IBM pushes Watson's role in healthcare

Works with industry players to develop commercial offerings

IBM is pushing for Watson to play a greater role in healthcare analytics, saying that the supercomputer platform can extend medical knowledge globally and help doctors access information and advice faster than ever before.

At its Impact conference this week, IBM is showcasing some of the achievements of its business partners and Watson in the medical field. IBM has already committed $100 million to a 10-year project in Africa that is expected to help the region tackle healthcare challenges.

"Watson can know more than any human being, calculates the probabilities, has the statistics and it doesn't struggle to remember or reach conclusions based on the available information, compared to humans" said Steve Mills, IBM's head Software and Systems.

Watson is the core of IBM's cognitive computing technology. The company is focusing a lot of resources on making Watson a success. In January, for example, the company set up a new division, the Watson Business Group, to create and run cloud-based cognitive applications and services for enterprise users.

To encourage developers and partners to build their businesses around Watson, IBM launched a developer competition in February at the Mobile World Congress, which attracted over 400 apps from 40 countries and 25 finalists from nine countries.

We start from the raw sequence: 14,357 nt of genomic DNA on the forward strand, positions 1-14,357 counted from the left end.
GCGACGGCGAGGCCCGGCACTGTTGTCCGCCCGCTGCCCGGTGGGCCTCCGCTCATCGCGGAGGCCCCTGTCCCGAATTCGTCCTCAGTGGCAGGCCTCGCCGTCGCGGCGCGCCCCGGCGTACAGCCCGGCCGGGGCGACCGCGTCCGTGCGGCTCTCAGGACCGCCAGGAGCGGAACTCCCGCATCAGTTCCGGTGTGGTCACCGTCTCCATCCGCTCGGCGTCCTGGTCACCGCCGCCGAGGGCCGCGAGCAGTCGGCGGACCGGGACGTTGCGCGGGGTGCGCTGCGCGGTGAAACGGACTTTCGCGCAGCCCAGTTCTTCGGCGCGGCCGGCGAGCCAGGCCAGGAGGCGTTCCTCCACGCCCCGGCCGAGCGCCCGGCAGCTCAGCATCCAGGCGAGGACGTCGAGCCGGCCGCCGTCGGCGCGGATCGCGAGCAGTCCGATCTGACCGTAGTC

To gain domain expertise in any given field, Watson has to be trained in various dimensions: on the language used in the area, the body of knowledge the field comprises and in the case of healthcare, how theory is used and applied in the medical field.

"Watson has partnered with healthcare leaders to transform how healthcare is practiced and taught, including enhancing the quality and speed of care delivered to patients through individualized, evidence-based medicine; if you depend on a doctor, he or she may not be there, but Watson will always be there," Mills added.

IBM is already working with several healthcare service providers, like WellPoint and the Memorial Sloan-Kettering Cancer Center (MSKCC), to figure out ways to use advanced analytics, clinical knowledge bases, and genomic data to deliver better services.

Researchers, clinicians, faculty and students at Cleveland Clinic are using Watson as a collaborative education tool. In addition, the University of Texas MD Anderson Cancer Center is using the Watson platform for its mission to eradicate cancer, incorporating mobility tools.

While Watson may be gaining ground in certain vertical markets in the U.S., though, IBM faces a tough task with its "Project Lucy" 10-year plan to use Watson to deliver solutions in healthcare, education, water and sanitation, and agriculture in Africa. Most of the basic infrastructure and knowledge existing in the U.S. does not exist in the majority of African countries.

"Outside of South Africa, most African countries face major skills challenges; our goal is to improve the capacity, and that is why we have set up a research lab and increased the level of interaction between IBM staff and the various IT sectors," Mills said.

Meanwhile, work needs to be done before Watson applications are commercially available on a widespread basis.

"We are working with groups on natural language processing, growing it to be flexible on the languages and the data it can process, before we can come up with a commercial offering," in the healthcare field, said Jerry Cuomo, the chief technical officer of IBM's WebSphere group.

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